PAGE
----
Perry worries that reading is becoming “a dying art,” so she reads out loud to her students at least once each day. In a typical year, her curriculum covers American history from the colonial period through the Civil Rights movement.

“I always do a huge Civil Rights unit,” she says.

***

Perry can remember exactly where she was in Memphis when, as a fifth-grader, she learned that the Rev. Martin Luther King Jr. had been assassinated.

“Civil rights was always a part of my life,” she says. “My father was one of the people who headed up the Sanitation Strike in Memphis. There were people in our basement making signs, and our house got egged all the time.”

That historical footing is important, she says, because so many of her students, including many African-American children, are getting their first exposure to American history from her.

“So many kids who, if they don’t have that heritage, or if the heritage is painful and they don’t talk about it — it amazes me how little is known about that struggle, when for people like me, that’s a huge part of my life,” she says. “I think sometimes they don’t realize their strong heritage and what was overcome, and the fact that it really wasn’t that long ago.”

“If they don’t know their history, it might repeat, and I don’t want that because I tend to believe that each generation should make it better.”

Perry doesn’t soften the horrors of slavery, either. Every year, she assigns readings from slave diaries and takes her students to the International Civil Rights Center and Museum in Greensboro. “I learned the whitewashed history,” she says, but her students get the full picture.

“Now we study the American revolution, but we read a book that talks about how the Patriots weren’t so nice to their Tory neighbors,” she says. “‘Nothing is all good and all bad,’ I tell them. Nobody is all right or all wrong, and there all some sadder things about our country.”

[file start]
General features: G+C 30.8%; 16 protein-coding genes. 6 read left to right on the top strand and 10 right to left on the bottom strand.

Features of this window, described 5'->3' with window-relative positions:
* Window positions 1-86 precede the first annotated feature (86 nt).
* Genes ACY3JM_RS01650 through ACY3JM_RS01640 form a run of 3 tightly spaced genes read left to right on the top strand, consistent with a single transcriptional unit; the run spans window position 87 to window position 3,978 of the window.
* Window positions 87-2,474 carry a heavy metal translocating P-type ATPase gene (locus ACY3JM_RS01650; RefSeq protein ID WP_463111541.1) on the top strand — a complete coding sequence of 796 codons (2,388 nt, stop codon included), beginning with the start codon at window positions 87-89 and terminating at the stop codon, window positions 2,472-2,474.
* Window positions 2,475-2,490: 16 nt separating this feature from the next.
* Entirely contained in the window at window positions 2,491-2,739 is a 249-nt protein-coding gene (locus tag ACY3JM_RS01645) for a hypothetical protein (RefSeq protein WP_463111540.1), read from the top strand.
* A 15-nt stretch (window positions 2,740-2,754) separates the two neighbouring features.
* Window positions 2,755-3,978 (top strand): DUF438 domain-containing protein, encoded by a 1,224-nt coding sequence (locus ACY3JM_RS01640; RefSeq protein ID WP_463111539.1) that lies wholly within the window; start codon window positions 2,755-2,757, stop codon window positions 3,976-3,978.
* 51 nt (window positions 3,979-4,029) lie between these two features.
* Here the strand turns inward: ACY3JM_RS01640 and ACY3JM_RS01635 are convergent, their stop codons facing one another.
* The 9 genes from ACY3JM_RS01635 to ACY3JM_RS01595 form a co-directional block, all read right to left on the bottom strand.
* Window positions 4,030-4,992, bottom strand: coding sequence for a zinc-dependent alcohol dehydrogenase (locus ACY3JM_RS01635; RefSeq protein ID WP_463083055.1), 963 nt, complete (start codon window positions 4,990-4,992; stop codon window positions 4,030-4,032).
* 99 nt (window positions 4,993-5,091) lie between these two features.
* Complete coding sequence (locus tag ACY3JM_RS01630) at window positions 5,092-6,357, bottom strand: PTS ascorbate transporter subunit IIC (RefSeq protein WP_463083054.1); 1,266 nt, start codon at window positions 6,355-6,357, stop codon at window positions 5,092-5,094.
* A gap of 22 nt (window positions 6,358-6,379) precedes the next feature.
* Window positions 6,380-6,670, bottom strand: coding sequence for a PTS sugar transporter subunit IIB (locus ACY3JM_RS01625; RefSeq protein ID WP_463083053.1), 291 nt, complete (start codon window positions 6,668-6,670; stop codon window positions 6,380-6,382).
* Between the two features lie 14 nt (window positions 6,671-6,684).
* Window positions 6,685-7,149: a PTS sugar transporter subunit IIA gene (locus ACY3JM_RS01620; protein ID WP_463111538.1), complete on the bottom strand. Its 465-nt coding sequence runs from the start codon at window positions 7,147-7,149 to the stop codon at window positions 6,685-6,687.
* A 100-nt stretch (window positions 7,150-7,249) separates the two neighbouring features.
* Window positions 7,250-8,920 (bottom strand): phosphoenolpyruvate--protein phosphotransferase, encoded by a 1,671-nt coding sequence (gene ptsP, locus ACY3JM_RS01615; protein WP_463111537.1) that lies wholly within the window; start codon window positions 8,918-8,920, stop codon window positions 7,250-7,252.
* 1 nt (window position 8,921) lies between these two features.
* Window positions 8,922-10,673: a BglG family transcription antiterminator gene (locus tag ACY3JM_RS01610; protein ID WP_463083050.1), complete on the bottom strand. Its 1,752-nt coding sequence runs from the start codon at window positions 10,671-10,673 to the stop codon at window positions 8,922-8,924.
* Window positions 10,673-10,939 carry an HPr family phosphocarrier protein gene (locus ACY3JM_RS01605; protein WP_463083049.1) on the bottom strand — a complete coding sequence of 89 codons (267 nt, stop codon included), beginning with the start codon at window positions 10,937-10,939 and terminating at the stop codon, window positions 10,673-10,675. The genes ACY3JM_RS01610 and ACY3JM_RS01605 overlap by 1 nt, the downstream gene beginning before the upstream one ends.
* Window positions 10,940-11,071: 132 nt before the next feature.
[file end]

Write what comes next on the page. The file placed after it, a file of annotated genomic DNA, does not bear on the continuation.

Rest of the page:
Sometimes, this history is hard to make sense of, especially for her refugee students who are still new to the country. But she tries to learn about their home cultures too so she can compare and contrast. The fact that some students may struggle is no reason to lower the bar, she says.

“I hold the bar high even for the kids that come from disadvantaged backgrounds,” she says. “When we lower the bar, what we’re telling them is, ‘You can’t get there.’ I always tell them that I’ll scaffold, I’ll build, I’ll put in supports and we’ll get you there, but we won’t lower the bar.”

***

Others at Forest View have taken a liking to Perry’s progressive lesson plans and age-old tactics. Administrators don’t shy away from giving her tough assignments. “She’s a veteran who can roll with the punches,” says Forest View Principal Neil Clay.

“The diversity of this building is a unique experience for almost everyone, and of course what she brings … is experience,” adds Foreman, the school’s administrative specialist. “She’s just seen so much and been through so much. She’s a really good role model for younger teachers.”